Thought Leadership

Embedded software development tips

By Colin Walls

Time for a few more tips for embedded software developers. This time, the focus of all the tips is ultimately the readability and clarity of code. This is very much a “hobby horse” for me, as I feel strongly that the efficient use of engineers’ time is more important than the last bit of code execution efficiency …

Following a coding standard, like MISRA C, is a good way to improve and assure code quality

There are quite a few coding standards around and each has its own emphasis. Generally, there are two main goals: stop the developer using unreliable or ambiguous constructs and encourage them to write code in a way that avoids some possible errors. Some standards also look at style issues and, if that helps make code more readable, I am all in favor. MISRA C is a well recognized and widely used standard that started out in the automotive software space, but is now much more broadly applied, as other sectors actually face many of the same challenges. The focus of MISRA is all about writing reliable code and uses an approach where the standard can be adapted – by means of a well-defined deviation process – to accommodate the needs of a specific project.

The larger the piece of code that uses a variable, the more descriptive the variable name needs to be

Variable names should always be reasonably descriptive; there is no benefit in making them excessively short. For example, X is not a great identifier, but X_axis might be a whole lot better. It is good practice to comment the declaration of a variable with some information about its use. In a modest sized piece of code, this is good enough, as the reader can easily refer to the declaration. However, in a much larger project, referring to the declaration may be harder, so this is a time when a more verbose, descriptive name is a benefit. Having said this, I should remind you that extensive use of global variables is inadvisable.

Never be afraid to use an intermediate variable to hold the result of as expression, if it makes the code more readable

Many embedded developers are seduced by the idea that, if they write the code in certain ways, it will be more “efficient” – i.e. faster or smaller or both. Whilst, occasionally, they might be right, the gain from being “smart” in this way is generally marginal at best. Here is an example of such “optimized” code:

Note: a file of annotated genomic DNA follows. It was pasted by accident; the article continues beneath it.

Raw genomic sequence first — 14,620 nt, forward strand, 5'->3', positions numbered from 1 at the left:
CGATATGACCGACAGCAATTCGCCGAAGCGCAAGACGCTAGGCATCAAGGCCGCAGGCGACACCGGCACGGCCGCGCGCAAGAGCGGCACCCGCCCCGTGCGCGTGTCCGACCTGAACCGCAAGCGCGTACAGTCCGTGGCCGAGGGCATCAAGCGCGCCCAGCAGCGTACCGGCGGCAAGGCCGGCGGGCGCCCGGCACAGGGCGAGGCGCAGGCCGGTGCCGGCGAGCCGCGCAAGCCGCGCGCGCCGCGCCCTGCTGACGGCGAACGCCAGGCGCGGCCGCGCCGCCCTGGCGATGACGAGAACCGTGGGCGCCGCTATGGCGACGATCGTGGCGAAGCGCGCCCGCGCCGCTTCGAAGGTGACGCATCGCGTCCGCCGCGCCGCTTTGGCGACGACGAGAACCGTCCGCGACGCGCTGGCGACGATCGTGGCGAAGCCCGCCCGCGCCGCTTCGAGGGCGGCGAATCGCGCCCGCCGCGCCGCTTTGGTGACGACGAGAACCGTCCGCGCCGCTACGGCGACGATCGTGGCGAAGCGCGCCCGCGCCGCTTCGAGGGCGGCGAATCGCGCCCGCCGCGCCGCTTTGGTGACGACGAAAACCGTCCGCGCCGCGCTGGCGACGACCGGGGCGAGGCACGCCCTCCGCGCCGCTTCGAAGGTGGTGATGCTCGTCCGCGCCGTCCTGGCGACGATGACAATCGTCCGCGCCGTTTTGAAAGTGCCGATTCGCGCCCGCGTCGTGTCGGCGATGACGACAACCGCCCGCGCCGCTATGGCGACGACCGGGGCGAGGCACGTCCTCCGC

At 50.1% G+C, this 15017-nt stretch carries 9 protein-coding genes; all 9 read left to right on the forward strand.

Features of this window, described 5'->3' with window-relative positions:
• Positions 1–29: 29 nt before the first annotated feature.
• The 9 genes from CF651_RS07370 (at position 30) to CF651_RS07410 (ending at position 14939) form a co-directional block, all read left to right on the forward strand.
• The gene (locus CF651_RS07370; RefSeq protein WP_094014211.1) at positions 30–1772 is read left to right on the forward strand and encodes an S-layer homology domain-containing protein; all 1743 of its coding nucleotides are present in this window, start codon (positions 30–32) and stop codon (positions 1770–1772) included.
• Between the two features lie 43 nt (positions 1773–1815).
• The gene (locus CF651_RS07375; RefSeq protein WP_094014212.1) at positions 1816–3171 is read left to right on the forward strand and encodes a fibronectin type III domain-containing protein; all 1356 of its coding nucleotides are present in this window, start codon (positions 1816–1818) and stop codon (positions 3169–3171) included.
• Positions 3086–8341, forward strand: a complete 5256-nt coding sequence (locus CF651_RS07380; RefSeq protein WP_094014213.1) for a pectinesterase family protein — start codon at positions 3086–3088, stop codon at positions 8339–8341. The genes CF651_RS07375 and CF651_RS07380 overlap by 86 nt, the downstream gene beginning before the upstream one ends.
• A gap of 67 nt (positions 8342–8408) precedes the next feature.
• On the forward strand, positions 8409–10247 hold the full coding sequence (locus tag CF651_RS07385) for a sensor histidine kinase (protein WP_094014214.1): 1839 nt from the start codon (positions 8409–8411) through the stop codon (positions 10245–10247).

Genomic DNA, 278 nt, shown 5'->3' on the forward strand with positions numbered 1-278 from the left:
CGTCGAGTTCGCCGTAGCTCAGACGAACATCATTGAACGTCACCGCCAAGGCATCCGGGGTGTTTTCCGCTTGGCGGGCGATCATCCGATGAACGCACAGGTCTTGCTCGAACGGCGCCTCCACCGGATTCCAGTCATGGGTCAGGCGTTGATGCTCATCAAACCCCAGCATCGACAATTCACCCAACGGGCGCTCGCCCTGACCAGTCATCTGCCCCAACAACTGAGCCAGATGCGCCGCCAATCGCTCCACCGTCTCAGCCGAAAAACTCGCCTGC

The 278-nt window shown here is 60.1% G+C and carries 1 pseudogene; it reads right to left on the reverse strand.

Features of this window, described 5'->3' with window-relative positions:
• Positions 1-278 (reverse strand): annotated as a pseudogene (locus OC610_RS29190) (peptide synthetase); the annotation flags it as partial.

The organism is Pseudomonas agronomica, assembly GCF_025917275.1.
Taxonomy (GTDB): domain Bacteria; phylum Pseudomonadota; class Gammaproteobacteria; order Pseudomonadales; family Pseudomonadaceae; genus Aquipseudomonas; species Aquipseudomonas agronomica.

if ((*((unsigned *)0x80000004)) & 0x4) != 0)

This could be rewritten thus:

#define MYDEVICE (*((unsigned *)0x80000004))
if ((MYDEVICE & 0x4) != 0) // test error bit

which is certainly a little clearer. But this would be better:

#define MYDEVICE (*((unsigned *)0x80000004))
unsigned DeviceError;
DeviceError = MYDEVICE & 0x4; // test error bit 
if (DeviceError != 0)

Some developers would object to the extra variable, but an optimizing compiler will simply eliminate it. The resulting machine code from all 3 variants above is likely to be identical.

Consider whether a single return point from a function is best

A number of standards suggest that each function should have a single exit/return point and that should be at the bottom of the code. This sounds reasonable, as it should make reading the code easier and there is less chance that any function exit preparation code is inadvertently skipped. However, it may also be argued that many functions do some initial checks [on parameters, for example], which may result in a premature exit. If the exit point is at the bottom, some convoluted conditional code [probably nested if statements] may be required, which is hard to read and understand.

MISRA C, that I mentioned above, suggests that single exit point may be best. Other coding methodologies, like IEC 61508 and ISO 26262, mandate a single exit point.

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This article first appeared on the Siemens Digital Industries Software blog at